“We cannot do great things. We can only do little things with great love.”
In a few days the Boston Marathon will once again take place. Living in the vicinity and working two blocks from the finish line, the past month has been a mix of excitement, anticipation and fear.
Last year during the public school vacation week, we were in the grip of a lockdown in the search of the bombing suspects. It was surreal. It also capped an unusual year in the life of my girls, who are coming of age in the wake of unfathomable tragedies: Aurora movie theater shooting, Sandy Hook massacre, and the Boston Marathon bombing. Is there any place that is safe anymore, uttered my older daughter.
It’s an emotional time here in Boston. There have been daily stories on local radio and in the paper which brings me to tears every time I get in the car.
Boston is indeed strong. The story of Rick and Dick Hoyt, local father-and-son wheelchair team, is one for all to behold. They’ve been running the marathon since 1981. They were supposed to run their final race last year but never made it to the finish line. They were stopped at mile 23. The father is now 73 and his son, who has cerebral palsy, is 52. It’s a partnership that has changed their lives and the lives of many people who live with a disability. They are back to finish the race this year in honor of the fallen and injured.
For some the memory of last year’s events will still seem fresh. Those grieving lost loved ones, first responders re-telling their experiences on the scene and spectators remembering the agony of waiting to locate their lost friends and family.
Yet Boston is still strong. Many will come out to support the runners and Boston this year in spite of their safety concerns. There will be many conversations. “Were you in Boston when it happened? Where were you last year when you found out? Did you know anyone?” And it got me thinking about how we talk about tragedy, re-experience the traumatic events and how we can still hold on to hope and joy.
Having compassionate conversations is a good place to start. For one, the mind doesn’t know the difference between an actual event and one it sees on a screen or imagines in all its gory detail. Instead, the brain assumes that real danger exists. It automatically responds to these dark images and activates the emotional center of the brain. The body responds with a fight or flight survival reaction, marinating the body with stress hormones. We can end up completely freaked out.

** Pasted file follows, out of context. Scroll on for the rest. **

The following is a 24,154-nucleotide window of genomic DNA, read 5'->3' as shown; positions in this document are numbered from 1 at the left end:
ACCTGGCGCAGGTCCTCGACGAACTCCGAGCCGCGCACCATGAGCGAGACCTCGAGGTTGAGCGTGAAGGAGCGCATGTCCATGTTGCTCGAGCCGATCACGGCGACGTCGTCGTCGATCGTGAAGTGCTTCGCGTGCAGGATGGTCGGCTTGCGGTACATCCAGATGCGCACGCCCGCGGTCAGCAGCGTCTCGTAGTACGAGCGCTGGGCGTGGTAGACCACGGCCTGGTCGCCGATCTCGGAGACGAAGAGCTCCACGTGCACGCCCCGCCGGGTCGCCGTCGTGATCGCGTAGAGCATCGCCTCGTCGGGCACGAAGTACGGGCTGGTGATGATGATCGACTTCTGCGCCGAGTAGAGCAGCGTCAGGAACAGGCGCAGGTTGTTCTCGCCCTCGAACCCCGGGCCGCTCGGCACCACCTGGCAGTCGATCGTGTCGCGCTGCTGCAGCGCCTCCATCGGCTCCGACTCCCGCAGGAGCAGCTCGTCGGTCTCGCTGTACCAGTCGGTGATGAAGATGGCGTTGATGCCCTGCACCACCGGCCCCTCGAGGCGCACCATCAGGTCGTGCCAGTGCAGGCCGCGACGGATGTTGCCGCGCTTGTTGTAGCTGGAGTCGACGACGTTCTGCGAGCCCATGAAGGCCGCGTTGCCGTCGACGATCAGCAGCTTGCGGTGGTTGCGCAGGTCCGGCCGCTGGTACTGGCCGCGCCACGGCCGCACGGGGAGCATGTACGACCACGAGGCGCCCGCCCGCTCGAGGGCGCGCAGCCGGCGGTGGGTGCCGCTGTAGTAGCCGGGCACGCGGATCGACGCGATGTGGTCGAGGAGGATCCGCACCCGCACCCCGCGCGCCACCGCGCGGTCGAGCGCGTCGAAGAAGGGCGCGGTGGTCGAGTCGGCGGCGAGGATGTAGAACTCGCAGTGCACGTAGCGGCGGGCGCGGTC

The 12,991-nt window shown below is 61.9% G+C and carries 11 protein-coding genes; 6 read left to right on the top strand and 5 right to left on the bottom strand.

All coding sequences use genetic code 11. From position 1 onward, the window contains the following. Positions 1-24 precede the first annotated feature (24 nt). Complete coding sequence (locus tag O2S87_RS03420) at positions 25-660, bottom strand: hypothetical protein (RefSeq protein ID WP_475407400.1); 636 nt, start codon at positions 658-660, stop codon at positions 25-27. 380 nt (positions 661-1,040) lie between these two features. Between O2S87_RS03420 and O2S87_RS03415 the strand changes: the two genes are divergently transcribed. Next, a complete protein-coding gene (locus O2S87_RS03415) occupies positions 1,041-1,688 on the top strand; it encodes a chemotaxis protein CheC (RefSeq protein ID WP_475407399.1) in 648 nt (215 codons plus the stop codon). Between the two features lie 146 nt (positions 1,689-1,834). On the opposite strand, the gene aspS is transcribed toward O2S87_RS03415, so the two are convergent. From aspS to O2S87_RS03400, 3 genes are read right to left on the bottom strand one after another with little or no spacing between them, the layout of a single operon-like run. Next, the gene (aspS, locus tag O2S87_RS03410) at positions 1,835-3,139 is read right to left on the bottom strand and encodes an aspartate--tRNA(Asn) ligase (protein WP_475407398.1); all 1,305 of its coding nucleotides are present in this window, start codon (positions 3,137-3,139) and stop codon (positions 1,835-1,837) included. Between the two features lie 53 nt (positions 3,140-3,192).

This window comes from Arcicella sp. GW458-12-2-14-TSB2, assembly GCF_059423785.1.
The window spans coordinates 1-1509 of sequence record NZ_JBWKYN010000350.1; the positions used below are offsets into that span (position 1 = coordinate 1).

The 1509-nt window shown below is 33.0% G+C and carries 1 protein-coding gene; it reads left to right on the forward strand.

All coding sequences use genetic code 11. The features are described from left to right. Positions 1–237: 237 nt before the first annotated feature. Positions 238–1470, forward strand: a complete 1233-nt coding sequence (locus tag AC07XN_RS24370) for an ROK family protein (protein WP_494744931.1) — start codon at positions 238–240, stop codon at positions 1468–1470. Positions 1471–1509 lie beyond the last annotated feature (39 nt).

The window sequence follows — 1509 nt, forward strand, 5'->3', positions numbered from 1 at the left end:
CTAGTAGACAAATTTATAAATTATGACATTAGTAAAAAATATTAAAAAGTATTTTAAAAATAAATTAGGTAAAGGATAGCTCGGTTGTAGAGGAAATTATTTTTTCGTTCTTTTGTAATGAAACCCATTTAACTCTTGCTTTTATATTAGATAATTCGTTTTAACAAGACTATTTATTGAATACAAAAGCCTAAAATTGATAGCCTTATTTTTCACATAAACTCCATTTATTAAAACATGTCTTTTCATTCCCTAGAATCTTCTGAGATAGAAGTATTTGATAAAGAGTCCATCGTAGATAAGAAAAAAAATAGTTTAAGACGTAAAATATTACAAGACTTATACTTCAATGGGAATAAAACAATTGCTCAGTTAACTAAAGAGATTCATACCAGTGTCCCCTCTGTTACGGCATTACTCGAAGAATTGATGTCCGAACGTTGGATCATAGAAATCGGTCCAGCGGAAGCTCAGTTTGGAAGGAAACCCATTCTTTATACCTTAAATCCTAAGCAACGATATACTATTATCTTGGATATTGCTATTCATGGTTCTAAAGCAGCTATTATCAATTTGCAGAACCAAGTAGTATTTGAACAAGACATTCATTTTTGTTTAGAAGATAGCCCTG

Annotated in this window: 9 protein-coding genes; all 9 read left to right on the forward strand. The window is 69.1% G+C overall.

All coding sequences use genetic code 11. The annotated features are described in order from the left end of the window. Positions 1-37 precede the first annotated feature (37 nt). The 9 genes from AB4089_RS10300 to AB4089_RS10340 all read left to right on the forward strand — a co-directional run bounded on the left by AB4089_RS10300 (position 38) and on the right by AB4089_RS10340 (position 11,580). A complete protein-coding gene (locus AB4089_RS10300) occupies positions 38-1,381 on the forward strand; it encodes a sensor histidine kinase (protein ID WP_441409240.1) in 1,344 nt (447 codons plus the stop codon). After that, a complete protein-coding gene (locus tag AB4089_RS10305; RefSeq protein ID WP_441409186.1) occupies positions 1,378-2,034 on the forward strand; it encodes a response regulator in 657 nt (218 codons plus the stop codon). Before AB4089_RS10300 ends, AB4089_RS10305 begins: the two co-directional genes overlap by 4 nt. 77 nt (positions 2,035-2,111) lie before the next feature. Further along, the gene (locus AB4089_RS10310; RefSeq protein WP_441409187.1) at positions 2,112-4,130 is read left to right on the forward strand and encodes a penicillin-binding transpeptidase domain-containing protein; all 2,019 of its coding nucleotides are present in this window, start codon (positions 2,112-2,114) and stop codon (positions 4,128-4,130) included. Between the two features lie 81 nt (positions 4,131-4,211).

What do we do? We need to focus — in the spirit of compassion — on positive experiences in the wake of tragedy; the stories of personal determination and triumph. Those who didn’t get to finish last year’s race who will return to cross that finish line, the injured who are learning to walk with prosthetics and new runners inspired to race the Boston Marathon in solidarity. Your body and heart will respond in kind. It’s both healing in the moment and it nurtures resilience over time.
Modern neuroscience is showing that we can re-train the brain by noticing and interrupting the flow of fears and negative thoughts. It’s not about replacing these natural reactions, it’s how we can hold in our minds both the difficult memory AND the good things that have happened. We can appreciate the sense of community, for instance, and show compassion toward ourselves and others. We can reflect on the joyful moments and the new hope that life has revealed. This helps us build new neural circuits connected to optimism, happiness and empathy.
Dr. Andrew Newberg and Mark Robert Waldman write about compassionate conversations in their wonderful book, Words Can Change Your Brain: 12 Conversation Strategies to Build Trust, Resolve, Conflict, and Increase Intimacy:
If you intensely focus on a word like “peace or “love,” the emotional centers in the brain calm down. The outside world hasn’t changed at all, but you will feel more safe and secure… Certain words like “peace” or love,” may actually have the power to alter the expression of genes throughout the brain and body, turning them on and off in ways that lower the amount of physical and emotional stress we normally experience throughout the day.
This is not to say we dismiss the reality of traumatic events. Instead, we can intentionally, and with honesty and wholeheartedness, zoom out and see a bigger landscape. The bravery of first responders, the outpouring of support, makeshift memorials, donations, calls from distant friends and family showing concern, support of gun control legislation, peace initiatives and violence prevention in schools can all encourage a positive and hopeful outlook.
So when my daughter labors over the impossible question, “Why would someone do this?” There is a new way to guide the conversation to be more productive.
Will she feel safer? Maybe. Maybe not. Will she feel more hopeful about humanity? I believe so. Will she realize that she can a play a role somehow? Definitely – by cheering on the runners this year in a sea of supporters, that’s how.